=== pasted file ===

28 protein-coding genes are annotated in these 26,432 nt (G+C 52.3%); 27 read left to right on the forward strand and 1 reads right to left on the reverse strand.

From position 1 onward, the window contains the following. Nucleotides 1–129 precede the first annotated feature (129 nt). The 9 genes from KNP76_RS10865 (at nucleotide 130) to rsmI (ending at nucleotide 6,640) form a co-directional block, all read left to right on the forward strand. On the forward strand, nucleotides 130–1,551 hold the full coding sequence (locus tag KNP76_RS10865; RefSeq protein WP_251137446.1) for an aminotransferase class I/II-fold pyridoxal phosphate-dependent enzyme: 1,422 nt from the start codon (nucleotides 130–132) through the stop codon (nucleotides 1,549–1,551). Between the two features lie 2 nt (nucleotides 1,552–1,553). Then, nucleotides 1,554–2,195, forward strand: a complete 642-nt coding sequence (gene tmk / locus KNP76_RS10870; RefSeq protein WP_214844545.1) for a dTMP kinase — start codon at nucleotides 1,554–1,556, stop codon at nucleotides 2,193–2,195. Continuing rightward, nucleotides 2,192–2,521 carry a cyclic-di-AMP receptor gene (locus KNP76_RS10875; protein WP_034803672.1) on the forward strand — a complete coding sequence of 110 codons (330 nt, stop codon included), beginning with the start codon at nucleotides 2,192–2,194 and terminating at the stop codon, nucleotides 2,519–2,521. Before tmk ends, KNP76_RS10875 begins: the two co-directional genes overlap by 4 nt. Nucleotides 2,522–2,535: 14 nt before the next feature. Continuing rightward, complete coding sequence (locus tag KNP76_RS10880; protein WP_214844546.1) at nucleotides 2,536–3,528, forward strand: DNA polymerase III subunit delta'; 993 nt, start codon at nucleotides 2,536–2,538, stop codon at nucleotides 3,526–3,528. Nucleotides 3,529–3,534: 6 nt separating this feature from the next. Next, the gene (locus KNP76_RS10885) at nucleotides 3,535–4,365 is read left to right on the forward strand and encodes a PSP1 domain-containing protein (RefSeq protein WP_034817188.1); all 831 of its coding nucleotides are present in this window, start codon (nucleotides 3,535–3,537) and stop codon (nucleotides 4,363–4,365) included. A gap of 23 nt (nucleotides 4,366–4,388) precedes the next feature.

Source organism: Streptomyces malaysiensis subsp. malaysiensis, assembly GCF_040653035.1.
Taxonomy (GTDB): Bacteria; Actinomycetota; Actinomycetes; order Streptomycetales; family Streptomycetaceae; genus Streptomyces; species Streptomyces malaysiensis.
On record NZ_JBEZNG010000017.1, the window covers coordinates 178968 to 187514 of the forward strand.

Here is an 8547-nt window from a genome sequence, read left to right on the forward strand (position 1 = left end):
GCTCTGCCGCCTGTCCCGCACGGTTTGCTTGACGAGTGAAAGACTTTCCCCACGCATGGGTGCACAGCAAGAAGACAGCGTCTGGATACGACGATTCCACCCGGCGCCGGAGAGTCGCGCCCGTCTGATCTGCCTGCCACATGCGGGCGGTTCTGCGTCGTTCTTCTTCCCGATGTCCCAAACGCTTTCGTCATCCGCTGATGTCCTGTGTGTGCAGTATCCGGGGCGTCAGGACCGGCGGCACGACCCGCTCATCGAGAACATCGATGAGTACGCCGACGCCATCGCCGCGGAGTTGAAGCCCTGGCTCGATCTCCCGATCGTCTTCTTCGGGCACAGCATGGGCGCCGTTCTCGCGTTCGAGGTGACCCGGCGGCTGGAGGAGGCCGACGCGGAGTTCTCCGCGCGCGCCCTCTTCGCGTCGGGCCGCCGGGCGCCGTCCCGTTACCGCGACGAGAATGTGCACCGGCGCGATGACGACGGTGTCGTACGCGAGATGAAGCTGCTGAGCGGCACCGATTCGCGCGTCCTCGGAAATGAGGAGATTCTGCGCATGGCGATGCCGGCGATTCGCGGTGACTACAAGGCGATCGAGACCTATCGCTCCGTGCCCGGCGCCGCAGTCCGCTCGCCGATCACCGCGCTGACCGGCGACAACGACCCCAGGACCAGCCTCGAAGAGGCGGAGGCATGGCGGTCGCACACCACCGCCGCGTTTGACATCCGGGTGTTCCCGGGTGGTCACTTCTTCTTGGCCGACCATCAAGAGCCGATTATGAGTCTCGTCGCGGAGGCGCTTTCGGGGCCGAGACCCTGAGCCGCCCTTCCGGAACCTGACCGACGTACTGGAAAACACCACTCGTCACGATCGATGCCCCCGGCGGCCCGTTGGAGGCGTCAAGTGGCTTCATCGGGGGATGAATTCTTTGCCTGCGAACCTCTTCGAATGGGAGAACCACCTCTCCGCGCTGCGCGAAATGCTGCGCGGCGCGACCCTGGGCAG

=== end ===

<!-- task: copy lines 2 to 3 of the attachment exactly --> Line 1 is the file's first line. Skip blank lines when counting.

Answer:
From position 1 onward, the window contains the following. Nucleotides 1–129 precede the first annotated feature (129 nt). The 9 genes from KNP76_RS10865 (at nucleotide 130) to rsmI (ending at nucleotide 6,640) form a co-directional block, all read left to right on the forward strand. On the forward strand, nucleotides 130–1,551 hold the full coding sequence (locus tag KNP76_RS10865; RefSeq protein WP_251137446.1) for an aminotransferase class I/II-fold pyridoxal phosphate-dependent enzyme: 1,422 nt from the start codon (nucleotides 130–132) through the stop codon (nucleotides 1,549–1,551). Between the two features lie 2 nt (nucleotides 1,552–1,553). Then, nucleotides 1,554–2,195, forward strand: a complete 642-nt coding sequence (gene tmk / locus KNP76_RS10870; RefSeq protein WP_214844545.1) for a dTMP kinase — start codon at nucleotides 1,554–1,556, stop codon at nucleotides 2,193–2,195. Continuing rightward, nucleotides 2,192–2,521 carry a cyclic-di-AMP receptor gene (locus KNP76_RS10875; protein WP_034803672.1) on the forward strand — a complete coding sequence of 110 codons (330 nt, stop codon included), beginning with the start codon at nucleotides 2,192–2,194 and terminating at the stop codon, nucleotides 2,519–2,521. Before tmk ends, KNP76_RS10875 begins: the two co-directional genes overlap by 4 nt. Nucleotides 2,522–2,535: 14 nt before the next feature. Continuing rightward, complete coding sequence (locus tag KNP76_RS10880; protein WP_214844546.1) at nucleotides 2,536–3,528, forward strand: DNA polymerase III subunit delta'; 993 nt, start codon at nucleotides 2,536–2,538, stop codon at nucleotides 3,526–3,528. Nucleotides 3,529–3,534: 6 nt separating this feature from the next. Next, the gene (locus KNP76_RS10885) at nucleotides 3,535–4,365 is read left to right on the forward strand and encodes a PSP1 domain-containing protein (RefSeq protein WP_034817188.1); all 831 of its coding nucleotides are present in this window, start codon (nucleotides 3,535–3,537) and stop codon (nucleotides 4,363–4,365) included. A gap of 23 nt (nucleotides 4,366–4,388) precedes the next feature.

Source organism: Streptomyces malaysiensis subsp. malaysiensis, assembly GCF_040653035.1.